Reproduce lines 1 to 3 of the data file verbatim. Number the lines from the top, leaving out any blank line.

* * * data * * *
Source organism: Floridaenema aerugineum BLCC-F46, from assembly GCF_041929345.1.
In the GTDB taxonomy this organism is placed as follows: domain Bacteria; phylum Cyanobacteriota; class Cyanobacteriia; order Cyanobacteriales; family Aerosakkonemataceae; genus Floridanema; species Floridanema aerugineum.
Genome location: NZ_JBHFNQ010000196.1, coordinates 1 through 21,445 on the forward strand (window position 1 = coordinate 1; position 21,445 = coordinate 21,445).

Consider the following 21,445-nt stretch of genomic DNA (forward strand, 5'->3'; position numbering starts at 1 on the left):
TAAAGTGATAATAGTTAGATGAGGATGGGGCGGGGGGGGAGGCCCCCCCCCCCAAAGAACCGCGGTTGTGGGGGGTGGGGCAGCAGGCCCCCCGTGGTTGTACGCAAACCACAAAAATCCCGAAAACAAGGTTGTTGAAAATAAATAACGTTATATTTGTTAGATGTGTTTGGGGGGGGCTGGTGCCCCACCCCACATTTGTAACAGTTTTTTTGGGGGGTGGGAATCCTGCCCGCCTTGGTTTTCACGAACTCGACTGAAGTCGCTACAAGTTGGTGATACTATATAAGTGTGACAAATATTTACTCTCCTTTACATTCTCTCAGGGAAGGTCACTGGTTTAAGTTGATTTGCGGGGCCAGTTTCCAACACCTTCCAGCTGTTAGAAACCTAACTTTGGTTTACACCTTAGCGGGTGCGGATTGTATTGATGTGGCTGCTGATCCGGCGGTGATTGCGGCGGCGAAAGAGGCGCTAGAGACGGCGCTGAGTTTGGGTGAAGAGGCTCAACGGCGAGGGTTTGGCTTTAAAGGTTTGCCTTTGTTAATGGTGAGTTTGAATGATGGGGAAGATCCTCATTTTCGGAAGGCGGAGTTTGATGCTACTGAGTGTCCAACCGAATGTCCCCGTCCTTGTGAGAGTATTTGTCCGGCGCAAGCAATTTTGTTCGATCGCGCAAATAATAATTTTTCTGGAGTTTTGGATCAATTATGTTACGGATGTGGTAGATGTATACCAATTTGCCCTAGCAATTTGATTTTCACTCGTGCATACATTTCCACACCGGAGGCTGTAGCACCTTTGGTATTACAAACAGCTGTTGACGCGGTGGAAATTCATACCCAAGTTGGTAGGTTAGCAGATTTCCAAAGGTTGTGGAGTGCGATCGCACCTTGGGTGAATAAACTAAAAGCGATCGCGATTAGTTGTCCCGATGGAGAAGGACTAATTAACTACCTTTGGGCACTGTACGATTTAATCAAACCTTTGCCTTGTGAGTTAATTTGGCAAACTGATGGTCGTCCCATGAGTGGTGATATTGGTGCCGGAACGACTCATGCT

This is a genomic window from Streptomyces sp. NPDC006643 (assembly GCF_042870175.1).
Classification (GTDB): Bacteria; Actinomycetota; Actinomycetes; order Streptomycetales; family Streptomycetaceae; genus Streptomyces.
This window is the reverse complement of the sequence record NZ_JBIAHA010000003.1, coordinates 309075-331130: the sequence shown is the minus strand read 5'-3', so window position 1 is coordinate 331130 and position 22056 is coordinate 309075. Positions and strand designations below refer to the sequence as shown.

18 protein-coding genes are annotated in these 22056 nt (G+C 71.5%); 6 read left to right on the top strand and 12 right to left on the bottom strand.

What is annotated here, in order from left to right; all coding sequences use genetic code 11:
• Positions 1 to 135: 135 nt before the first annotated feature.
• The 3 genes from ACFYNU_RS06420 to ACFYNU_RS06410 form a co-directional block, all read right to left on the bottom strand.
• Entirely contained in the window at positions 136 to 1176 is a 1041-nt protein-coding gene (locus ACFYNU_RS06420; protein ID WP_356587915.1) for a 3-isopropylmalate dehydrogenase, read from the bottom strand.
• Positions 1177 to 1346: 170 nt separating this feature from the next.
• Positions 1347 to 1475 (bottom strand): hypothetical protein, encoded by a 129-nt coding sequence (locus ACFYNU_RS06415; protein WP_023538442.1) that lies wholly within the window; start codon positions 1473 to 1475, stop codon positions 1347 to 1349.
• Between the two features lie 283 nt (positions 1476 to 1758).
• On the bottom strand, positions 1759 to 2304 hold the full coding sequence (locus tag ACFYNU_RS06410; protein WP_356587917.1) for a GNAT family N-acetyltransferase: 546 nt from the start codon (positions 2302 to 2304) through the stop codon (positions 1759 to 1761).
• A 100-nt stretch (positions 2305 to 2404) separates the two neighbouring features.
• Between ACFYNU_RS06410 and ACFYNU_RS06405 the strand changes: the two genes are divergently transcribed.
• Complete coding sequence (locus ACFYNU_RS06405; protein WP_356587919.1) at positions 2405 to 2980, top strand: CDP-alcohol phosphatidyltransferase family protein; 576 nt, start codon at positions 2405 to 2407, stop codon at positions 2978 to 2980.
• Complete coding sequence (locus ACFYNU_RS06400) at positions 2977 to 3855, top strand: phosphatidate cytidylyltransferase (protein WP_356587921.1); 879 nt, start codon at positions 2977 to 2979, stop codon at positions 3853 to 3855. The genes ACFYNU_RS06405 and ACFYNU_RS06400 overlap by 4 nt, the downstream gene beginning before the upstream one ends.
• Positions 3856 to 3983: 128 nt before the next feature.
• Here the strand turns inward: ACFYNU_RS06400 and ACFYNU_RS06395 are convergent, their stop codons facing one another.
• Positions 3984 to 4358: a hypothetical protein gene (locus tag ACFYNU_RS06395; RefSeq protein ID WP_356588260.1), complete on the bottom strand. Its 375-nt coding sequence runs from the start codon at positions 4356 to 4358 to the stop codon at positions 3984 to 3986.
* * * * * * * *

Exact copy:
Source organism: Floridaenema aerugineum BLCC-F46, from assembly GCF_041929345.1.
In the GTDB taxonomy this organism is placed as follows: domain Bacteria; phylum Cyanobacteriota; class Cyanobacteriia; order Cyanobacteriales; family Aerosakkonemataceae; genus Floridanema; species Floridanema aerugineum.
Genome location: NZ_JBHFNQ010000196.1, coordinates 1 through 21,445 on the forward strand (window position 1 = coordinate 1; position 21,445 = coordinate 21,445).